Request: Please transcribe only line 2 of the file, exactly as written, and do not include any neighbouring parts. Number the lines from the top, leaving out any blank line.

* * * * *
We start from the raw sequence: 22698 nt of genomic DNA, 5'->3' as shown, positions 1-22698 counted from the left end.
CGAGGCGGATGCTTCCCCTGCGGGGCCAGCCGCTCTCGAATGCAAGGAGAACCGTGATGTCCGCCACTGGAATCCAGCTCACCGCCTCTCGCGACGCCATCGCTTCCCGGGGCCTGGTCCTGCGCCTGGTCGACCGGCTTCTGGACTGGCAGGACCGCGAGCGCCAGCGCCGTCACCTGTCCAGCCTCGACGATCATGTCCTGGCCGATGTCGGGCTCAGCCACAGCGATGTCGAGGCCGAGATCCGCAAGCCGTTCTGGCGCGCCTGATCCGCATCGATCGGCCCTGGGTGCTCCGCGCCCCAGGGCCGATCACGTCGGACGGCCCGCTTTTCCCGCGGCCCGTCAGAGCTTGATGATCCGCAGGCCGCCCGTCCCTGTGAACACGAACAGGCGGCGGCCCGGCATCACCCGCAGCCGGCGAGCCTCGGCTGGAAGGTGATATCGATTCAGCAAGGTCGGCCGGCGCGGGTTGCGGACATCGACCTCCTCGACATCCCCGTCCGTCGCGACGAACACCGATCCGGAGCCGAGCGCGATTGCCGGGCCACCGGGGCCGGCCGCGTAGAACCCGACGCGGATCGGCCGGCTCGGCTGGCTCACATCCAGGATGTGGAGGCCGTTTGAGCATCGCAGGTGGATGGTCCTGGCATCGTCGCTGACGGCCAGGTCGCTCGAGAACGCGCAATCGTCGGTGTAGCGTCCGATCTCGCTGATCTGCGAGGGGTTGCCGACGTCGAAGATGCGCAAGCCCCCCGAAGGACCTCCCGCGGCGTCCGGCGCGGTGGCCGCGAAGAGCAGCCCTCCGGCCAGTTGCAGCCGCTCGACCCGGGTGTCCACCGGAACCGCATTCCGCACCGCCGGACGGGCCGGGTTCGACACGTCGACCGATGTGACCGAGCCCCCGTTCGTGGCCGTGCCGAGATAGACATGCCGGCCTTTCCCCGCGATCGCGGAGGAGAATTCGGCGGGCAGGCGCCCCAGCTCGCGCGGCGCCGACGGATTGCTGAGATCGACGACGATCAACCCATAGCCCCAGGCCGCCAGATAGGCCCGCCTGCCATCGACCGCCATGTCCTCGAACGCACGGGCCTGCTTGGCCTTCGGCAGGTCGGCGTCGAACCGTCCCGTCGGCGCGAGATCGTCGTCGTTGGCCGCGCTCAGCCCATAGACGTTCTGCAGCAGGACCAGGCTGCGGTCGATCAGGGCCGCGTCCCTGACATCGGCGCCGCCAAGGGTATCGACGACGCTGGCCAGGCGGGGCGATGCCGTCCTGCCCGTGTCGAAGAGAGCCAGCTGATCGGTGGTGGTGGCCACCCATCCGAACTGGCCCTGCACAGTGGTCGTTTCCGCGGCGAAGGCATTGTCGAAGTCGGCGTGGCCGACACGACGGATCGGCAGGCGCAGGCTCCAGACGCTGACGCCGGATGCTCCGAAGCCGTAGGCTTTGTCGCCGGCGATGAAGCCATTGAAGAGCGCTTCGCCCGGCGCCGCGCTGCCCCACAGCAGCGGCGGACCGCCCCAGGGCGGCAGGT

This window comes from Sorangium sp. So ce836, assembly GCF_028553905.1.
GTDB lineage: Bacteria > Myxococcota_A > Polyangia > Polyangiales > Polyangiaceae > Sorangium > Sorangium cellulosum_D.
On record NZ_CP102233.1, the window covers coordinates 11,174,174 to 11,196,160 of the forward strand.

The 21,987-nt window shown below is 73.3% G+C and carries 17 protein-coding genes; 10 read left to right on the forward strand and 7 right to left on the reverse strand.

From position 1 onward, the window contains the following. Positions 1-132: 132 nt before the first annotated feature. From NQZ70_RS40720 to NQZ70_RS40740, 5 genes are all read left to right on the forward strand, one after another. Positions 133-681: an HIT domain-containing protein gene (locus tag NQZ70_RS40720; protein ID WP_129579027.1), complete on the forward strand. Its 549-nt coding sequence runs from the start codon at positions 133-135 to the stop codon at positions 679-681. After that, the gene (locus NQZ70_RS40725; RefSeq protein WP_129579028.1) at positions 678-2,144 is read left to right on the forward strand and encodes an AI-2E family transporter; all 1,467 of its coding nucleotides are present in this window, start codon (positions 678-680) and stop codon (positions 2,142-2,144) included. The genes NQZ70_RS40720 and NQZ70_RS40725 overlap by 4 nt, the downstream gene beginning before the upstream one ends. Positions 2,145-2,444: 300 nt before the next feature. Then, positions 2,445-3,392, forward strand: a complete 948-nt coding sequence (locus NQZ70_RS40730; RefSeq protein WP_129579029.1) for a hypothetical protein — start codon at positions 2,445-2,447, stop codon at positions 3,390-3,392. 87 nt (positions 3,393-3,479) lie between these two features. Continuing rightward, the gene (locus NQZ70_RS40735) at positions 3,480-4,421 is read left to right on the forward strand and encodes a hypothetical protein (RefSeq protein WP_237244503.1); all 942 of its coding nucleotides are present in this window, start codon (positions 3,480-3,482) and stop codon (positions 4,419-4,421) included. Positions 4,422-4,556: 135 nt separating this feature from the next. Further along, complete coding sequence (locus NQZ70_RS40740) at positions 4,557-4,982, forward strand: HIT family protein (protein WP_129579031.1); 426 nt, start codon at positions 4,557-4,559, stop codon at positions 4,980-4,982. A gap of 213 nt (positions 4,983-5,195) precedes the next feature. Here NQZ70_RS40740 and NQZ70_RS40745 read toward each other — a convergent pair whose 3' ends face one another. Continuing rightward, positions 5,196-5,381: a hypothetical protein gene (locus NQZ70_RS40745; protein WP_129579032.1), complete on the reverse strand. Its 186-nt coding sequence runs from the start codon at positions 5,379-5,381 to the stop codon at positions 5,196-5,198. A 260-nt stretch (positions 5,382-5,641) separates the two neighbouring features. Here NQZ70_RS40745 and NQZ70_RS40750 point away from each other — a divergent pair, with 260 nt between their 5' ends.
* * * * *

CGAGGCGGATGCTTCCCCTGCGGGGCCAGCCGCTCTCGAATGCAAGGAGAACCGTGATGTCCGCCACTGGAATCCAGCTCACCGCCTCTCGCGACGCCATCGCTTCCCGGGGCCTGGTCCTGCGCCTGGTCGACCGGCTTCTGGACTGGCAGGACCGCGAGCGCCAGCGCCGTCACCTGTCCAGCCTCGACGATCATGTCCTGGCCGATGTCGGGCTCAGCCACAGCGATGTCGAGGCCGAGATCCGCAAGCCGTTCTGGCGCGCCTGATCCGCATCGATCGGCCCTGGGTGCTCCGCGCCCCAGGGCCGATCACGTCGGACGGCCCGCTTTTCCCGCGGCCCGTCAGAGCTTGATGATCCGCAGGCCGCCCGTCCCTGTGAACACGAACAGGCGGCGGCCCGGCATCACCCGCAGCCGGCGAGCCTCGGCTGGAAGGTGATATCGATTCAGCAAGGTCGGCCGGCGCGGGTTGCGGACATCGACCTCCTCGACATCCCCGTCCGTCGCGACGAACACCGATCCGGAGCCGAGCGCGATTGCCGGGCCACCGGGGCCGGCCGCGTAGAACCCGACGCGGATCGGCCGGCTCGGCTGGCTCACATCCAGGATGTGGAGGCCGTTTGAGCATCGCAGGTGGATGGTCCTGGCATCGTCGCTGACGGCCAGGTCGCTCGAGAACGCGCAATCGTCGGTGTAGCGTCCGATCTCGCTGATCTGCGAGGGGTTGCCGACGTCGAAGATGCGCAAGCCCCCCGAAGGACCTCCCGCGGCGTCCGGCGCGGTGGCCGCGAAGAGCAGCCCTCCGGCCAGTTGCAGCCGCTCGACCCGGGTGTCCACCGGAACCGCATTCCGCACCGCCGGACGGGCCGGGTTCGACACGTCGACCGATGTGACCGAGCCCCCGTTCGTGGCCGTGCCGAGATAGACATGCCGGCCTTTCCCCGCGATCGCGGAGGAGAATTCGGCGGGCAGGCGCCCCAGCTCGCGCGGCGCCGACGGATTGCTGAGATCGACGACGATCAACCCATAGCCCCAGGCCGCCAGATAGGCCCGCCTGCCATCGACCGCCATGTCCTCGAACGCACGGGCCTGCTTGGCCTTCGGCAGGTCGGCGTCGAACCGTCCCGTCGGCGCGAGATCGTCGTCGTTGGCCGCGCTCAGCCCATAGACGTTCTGCAGCAGGACCAGGCTGCGGTCGATCAGGGCCGCGTCCCTGACATCGGCGCCGCCAAGGGTATCGACGACGCTGGCCAGGCGGGGCGATGCCGTCCTGCCCGTGTCGAAGAGAGCCAGCTGATCGGTGGTGGTGGCCACCCATCCGAACTGGCCCTGCACAGTGGTCGTTTCCGCGGCGAAGGCATTGTCGAAGTCGGCGTGGCCGACACGACGGATCGGCAGGCGCAGGCTCCAGACGCTGACGCCGGATGCTCCGAAGCCGTAGGCTTTGTCGCCGGCGATGAAGCCATTGAAGAGCGCTTCGCCCGGCGCCGCGCTGCCCCACAGCAGCGGCGGACCGCCCCAGGGCGGCAGGT